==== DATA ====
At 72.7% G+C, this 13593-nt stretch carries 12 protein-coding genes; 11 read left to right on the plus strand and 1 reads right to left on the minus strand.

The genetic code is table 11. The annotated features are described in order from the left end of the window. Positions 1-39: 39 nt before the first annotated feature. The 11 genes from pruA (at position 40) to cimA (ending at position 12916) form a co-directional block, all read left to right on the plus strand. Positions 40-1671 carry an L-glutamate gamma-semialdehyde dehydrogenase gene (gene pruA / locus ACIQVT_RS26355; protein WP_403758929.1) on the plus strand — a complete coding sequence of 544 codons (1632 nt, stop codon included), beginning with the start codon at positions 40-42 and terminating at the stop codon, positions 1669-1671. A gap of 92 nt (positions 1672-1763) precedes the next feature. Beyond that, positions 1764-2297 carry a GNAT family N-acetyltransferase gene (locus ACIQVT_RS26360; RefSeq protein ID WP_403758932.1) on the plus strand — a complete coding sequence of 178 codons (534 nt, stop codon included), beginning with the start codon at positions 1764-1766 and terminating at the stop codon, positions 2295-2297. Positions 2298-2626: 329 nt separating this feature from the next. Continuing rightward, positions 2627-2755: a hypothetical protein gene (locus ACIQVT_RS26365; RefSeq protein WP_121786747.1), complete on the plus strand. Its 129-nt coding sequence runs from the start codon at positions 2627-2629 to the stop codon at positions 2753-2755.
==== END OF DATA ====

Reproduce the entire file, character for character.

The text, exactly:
At 72.7% G+C, this 13593-nt stretch carries 12 protein-coding genes; 11 read left to right on the plus strand and 1 reads right to left on the minus strand.

The genetic code is table 11. The annotated features are described in order from the left end of the window. Positions 1-39: 39 nt before the first annotated feature. The 11 genes from pruA (at position 40) to cimA (ending at position 12916) form a co-directional block, all read left to right on the plus strand. Positions 40-1671 carry an L-glutamate gamma-semialdehyde dehydrogenase gene (gene pruA / locus ACIQVT_RS26355; protein WP_403758929.1) on the plus strand — a complete coding sequence of 544 codons (1632 nt, stop codon included), beginning with the start codon at positions 40-42 and terminating at the stop codon, positions 1669-1671. A gap of 92 nt (positions 1672-1763) precedes the next feature. Beyond that, positions 1764-2297 carry a GNAT family N-acetyltransferase gene (locus ACIQVT_RS26360; RefSeq protein ID WP_403758932.1) on the plus strand — a complete coding sequence of 178 codons (534 nt, stop codon included), beginning with the start codon at positions 1764-1766 and terminating at the stop codon, positions 2295-2297. Positions 2298-2626: 329 nt separating this feature from the next. Continuing rightward, positions 2627-2755: a hypothetical protein gene (locus ACIQVT_RS26365; RefSeq protein WP_121786747.1), complete on the plus strand. Its 129-nt coding sequence runs from the start codon at positions 2627-2629 to the stop codon at positions 2753-2755.